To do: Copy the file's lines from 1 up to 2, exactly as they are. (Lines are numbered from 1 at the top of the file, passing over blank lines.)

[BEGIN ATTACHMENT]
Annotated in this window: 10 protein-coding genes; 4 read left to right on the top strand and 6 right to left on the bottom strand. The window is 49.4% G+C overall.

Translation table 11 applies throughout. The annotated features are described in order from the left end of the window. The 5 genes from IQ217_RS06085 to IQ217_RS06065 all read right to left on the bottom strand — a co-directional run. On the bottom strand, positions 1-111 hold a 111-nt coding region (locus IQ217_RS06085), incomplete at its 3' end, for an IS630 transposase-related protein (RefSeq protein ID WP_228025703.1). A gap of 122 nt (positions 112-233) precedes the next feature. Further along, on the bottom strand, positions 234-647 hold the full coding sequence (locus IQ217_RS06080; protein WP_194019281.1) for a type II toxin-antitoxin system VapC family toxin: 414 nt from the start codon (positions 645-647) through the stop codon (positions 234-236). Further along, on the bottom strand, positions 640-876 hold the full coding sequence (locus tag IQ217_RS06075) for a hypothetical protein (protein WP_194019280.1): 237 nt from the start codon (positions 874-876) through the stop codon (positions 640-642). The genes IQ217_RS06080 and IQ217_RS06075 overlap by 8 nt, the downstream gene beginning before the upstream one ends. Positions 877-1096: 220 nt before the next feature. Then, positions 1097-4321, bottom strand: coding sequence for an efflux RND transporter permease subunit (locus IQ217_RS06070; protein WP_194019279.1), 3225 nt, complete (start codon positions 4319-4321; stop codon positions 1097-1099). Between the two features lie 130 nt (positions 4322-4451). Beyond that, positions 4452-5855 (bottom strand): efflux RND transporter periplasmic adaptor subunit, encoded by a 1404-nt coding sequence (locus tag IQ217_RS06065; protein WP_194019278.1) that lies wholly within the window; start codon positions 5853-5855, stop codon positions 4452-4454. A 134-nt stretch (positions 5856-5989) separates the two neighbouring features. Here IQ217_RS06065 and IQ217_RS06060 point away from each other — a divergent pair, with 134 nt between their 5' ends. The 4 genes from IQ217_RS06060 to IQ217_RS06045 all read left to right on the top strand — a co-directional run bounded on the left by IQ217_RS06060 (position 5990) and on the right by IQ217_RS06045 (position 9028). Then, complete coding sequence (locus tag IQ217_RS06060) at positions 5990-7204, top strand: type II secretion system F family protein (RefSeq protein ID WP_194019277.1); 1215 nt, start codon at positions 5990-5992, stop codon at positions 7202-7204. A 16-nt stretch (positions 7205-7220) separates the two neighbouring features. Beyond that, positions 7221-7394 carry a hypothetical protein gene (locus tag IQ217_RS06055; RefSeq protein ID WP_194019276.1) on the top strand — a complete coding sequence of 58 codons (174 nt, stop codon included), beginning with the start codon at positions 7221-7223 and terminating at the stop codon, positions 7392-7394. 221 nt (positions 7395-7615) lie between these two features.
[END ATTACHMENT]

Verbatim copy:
Annotated in this window: 10 protein-coding genes; 4 read left to right on the top strand and 6 right to left on the bottom strand. The window is 49.4% G+C overall.

Translation table 11 applies throughout. The annotated features are described in order from the left end of the window. The 5 genes from IQ217_RS06085 to IQ217_RS06065 all read right to left on the bottom strand — a co-directional run. On the bottom strand, positions 1-111 hold a 111-nt coding region (locus IQ217_RS06085), incomplete at its 3' end, for an IS630 transposase-related protein (RefSeq protein ID WP_228025703.1). A gap of 122 nt (positions 112-233) precedes the next feature. Further along, on the bottom strand, positions 234-647 hold the full coding sequence (locus IQ217_RS06080; protein WP_194019281.1) for a type II toxin-antitoxin system VapC family toxin: 414 nt from the start codon (positions 645-647) through the stop codon (positions 234-236). Further along, on the bottom strand, positions 640-876 hold the full coding sequence (locus tag IQ217_RS06075) for a hypothetical protein (protein WP_194019280.1): 237 nt from the start codon (positions 874-876) through the stop codon (positions 640-642). The genes IQ217_RS06080 and IQ217_RS06075 overlap by 8 nt, the downstream gene beginning before the upstream one ends. Positions 877-1096: 220 nt before the next feature. Then, positions 1097-4321, bottom strand: coding sequence for an efflux RND transporter permease subunit (locus IQ217_RS06070; protein WP_194019279.1), 3225 nt, complete (start codon positions 4319-4321; stop codon positions 1097-1099). Between the two features lie 130 nt (positions 4322-4451). Beyond that, positions 4452-5855 (bottom strand): efflux RND transporter periplasmic adaptor subunit, encoded by a 1404-nt coding sequence (locus tag IQ217_RS06065; protein WP_194019278.1) that lies wholly within the window; start codon positions 5853-5855, stop codon positions 4452-4454. A 134-nt stretch (positions 5856-5989) separates the two neighbouring features. Here IQ217_RS06065 and IQ217_RS06060 point away from each other — a divergent pair, with 134 nt between their 5' ends. The 4 genes from IQ217_RS06060 to IQ217_RS06045 all read left to right on the top strand — a co-directional run bounded on the left by IQ217_RS06060 (position 5990) and on the right by IQ217_RS06045 (position 9028). Then, complete coding sequence (locus tag IQ217_RS06060) at positions 5990-7204, top strand: type II secretion system F family protein (RefSeq protein ID WP_194019277.1); 1215 nt, start codon at positions 5990-5992, stop codon at positions 7202-7204. A 16-nt stretch (positions 7205-7220) separates the two neighbouring features. Beyond that, positions 7221-7394 carry a hypothetical protein gene (locus tag IQ217_RS06055; RefSeq protein ID WP_194019276.1) on the top strand — a complete coding sequence of 58 codons (174 nt, stop codon included), beginning with the start codon at positions 7221-7223 and terminating at the stop codon, positions 7392-7394. 221 nt (positions 7395-7615) lie between these two features.